- Filename: My%82Third File
  Action: compile
----------------------------------------
 
2) My second idea, another way to handle the tag issue, would be to allow one of the special characters to be assigned as a shortcut for a complete tag using something similar to a preprocessor directive again. It would look something like the following:
 
----------------------------------------
%ATTYPE yaml.org,2009:utf-8
 
- Filename: My First File
  Action: compile
 
- Filename: @ My Second File
  Action: copy
 
- Filename: @ My%82Third File
  Action: compile
----------------------------------------
 
In my example, the %ATTYPE directive is assigning the @ sign to be a shorthand for the yaml.org.2009:utf-8 tag (which could also be written !!utf-8 if the !! prefix hasn't been reassigned).
 
3) My third idea isn't actually my own... its yours. Once it's been established that we are dealing with a data type other than the default string, there's no reason the scalar's value has to be a valid Unicode string (again, because it isn't breaking any contracts... it was always meant to have some invalid bytes). Of course, the details of how it is handled in each step of the YAML processor would still need carefullly considered, but we'd know that the data is valid on both ends of that process. It is validly encoded within the YAML stream (or file) and it a valid string as far as the application is concerned (because its type warned the application that it wasn't necessarily a valid Unicode string). That puts us a lot closer to finding something that works for everyone (well... at least more of us). In talking about how to encode such a data type, rather than a normal YAML string, I don't think you would encounter so much resistance. Even without a native escape sequence though, having a standard data type that can store a string that might contain invalid bytes will give libraries and applications a way to encode that data in a way that is still human readable.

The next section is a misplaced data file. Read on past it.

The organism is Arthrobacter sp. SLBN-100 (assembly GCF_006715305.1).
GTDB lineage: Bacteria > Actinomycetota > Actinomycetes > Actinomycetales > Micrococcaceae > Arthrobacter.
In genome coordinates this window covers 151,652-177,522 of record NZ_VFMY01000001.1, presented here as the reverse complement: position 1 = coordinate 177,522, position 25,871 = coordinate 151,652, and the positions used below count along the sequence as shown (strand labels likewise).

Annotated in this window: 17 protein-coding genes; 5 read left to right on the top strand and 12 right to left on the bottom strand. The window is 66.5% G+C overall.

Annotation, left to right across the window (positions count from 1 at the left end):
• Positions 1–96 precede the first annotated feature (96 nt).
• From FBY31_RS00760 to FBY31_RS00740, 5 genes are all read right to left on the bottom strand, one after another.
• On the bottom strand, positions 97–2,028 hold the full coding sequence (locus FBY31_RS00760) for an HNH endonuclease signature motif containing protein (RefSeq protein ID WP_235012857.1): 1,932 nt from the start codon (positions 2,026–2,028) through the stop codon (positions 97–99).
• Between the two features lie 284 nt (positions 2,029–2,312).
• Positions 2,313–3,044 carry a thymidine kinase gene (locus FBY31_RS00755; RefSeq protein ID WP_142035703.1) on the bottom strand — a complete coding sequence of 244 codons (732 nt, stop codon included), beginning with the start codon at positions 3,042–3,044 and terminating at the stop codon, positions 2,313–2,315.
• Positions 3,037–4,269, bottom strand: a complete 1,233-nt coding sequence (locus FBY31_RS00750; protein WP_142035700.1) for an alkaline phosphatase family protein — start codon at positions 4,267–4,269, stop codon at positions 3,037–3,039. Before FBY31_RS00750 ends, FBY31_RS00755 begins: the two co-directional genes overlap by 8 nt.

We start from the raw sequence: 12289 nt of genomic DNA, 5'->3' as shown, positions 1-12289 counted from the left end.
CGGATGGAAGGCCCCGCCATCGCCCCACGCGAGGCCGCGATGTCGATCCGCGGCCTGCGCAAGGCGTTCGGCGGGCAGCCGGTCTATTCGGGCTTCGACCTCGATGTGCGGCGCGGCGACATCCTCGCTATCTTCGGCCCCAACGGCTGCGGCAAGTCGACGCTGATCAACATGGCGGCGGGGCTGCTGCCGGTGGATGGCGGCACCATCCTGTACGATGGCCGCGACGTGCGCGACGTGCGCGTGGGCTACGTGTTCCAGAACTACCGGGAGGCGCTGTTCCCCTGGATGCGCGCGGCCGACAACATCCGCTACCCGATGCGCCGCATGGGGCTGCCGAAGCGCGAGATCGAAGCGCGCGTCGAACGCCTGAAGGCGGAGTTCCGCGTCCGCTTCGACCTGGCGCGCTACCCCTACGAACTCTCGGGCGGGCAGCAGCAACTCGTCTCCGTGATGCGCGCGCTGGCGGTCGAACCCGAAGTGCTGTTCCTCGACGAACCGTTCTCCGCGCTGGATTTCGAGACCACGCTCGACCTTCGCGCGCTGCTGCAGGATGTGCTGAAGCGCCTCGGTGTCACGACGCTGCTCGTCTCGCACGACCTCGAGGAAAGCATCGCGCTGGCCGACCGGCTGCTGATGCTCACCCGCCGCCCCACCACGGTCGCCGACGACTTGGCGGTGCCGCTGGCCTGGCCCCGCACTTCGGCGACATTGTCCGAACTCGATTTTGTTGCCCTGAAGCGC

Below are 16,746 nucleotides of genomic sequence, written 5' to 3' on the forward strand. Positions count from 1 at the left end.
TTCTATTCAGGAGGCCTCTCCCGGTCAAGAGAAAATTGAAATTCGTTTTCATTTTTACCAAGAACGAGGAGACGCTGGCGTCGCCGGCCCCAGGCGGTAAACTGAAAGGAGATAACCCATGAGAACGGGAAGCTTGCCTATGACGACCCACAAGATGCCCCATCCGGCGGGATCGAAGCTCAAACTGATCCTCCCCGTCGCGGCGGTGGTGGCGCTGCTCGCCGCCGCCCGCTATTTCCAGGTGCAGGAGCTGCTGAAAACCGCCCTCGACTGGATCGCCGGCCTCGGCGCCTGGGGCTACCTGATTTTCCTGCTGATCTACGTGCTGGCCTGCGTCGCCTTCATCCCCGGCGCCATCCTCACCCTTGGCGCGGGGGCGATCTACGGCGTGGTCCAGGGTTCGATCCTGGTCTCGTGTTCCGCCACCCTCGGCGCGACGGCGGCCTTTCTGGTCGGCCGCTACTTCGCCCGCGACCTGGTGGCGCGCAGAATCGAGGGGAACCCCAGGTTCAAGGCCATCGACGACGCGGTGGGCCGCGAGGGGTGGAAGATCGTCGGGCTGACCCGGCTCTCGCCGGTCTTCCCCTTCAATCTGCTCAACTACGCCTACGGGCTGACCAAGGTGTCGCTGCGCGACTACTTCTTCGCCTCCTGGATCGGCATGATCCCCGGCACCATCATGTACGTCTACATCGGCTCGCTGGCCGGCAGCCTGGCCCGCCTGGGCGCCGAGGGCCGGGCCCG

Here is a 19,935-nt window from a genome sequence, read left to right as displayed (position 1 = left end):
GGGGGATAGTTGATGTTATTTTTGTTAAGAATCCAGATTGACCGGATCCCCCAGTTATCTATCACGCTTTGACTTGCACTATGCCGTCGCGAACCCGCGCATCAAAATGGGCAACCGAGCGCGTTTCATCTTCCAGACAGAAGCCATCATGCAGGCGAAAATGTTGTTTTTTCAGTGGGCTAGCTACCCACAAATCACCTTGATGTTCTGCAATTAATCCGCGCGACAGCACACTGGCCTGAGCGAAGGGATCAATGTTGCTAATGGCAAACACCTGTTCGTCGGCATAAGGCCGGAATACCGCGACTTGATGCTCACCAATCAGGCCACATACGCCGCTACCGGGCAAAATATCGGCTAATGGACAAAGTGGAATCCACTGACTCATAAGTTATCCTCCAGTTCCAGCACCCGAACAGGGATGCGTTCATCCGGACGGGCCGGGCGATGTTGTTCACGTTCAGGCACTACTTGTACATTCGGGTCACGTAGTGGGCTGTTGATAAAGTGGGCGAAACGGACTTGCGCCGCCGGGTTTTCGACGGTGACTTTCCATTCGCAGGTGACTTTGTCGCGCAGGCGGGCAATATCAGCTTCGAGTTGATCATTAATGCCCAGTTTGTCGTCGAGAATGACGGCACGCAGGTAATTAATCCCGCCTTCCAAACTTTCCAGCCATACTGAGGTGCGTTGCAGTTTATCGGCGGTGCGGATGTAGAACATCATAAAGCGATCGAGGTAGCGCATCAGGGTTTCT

The one big caveat to a new data type is that the application needs to know how to deal with it, but, actually, that isn't so hard. In Python, the most appropriate action for a python processor may be to return a byte string (old style string, I think its called?) if the scalar is of the new data type and a unicode string otherwise. In this case, the application using the processor would just get strings of one kind or the other. Or, a smart library writer (in Python or any other language) might expose an option so that both types are returned by the processor using the same data type as much as possible. Then, the application wouldn't need to deal with it as anything other than an invalid scalar if it didn't convert. Either way, the necessary signal is there for the application to decide what to do with it (most likely, using options in a library).
 
Now, for those who might wonder why not just use a binary, I think William was making an excellent point about its human readability. Why obscure the meaning of the entire message for just a few bytes? But, if your application demands that you can't lose those bytes, then you need some other alternative. I would add to this that it serves as a signal to the application and processor that the data is supposed to be a string, if they are capable of representing/handling it in that way. Otherwise, they can treat it as a binary, or whatever. The intent is known so the library and application can decide.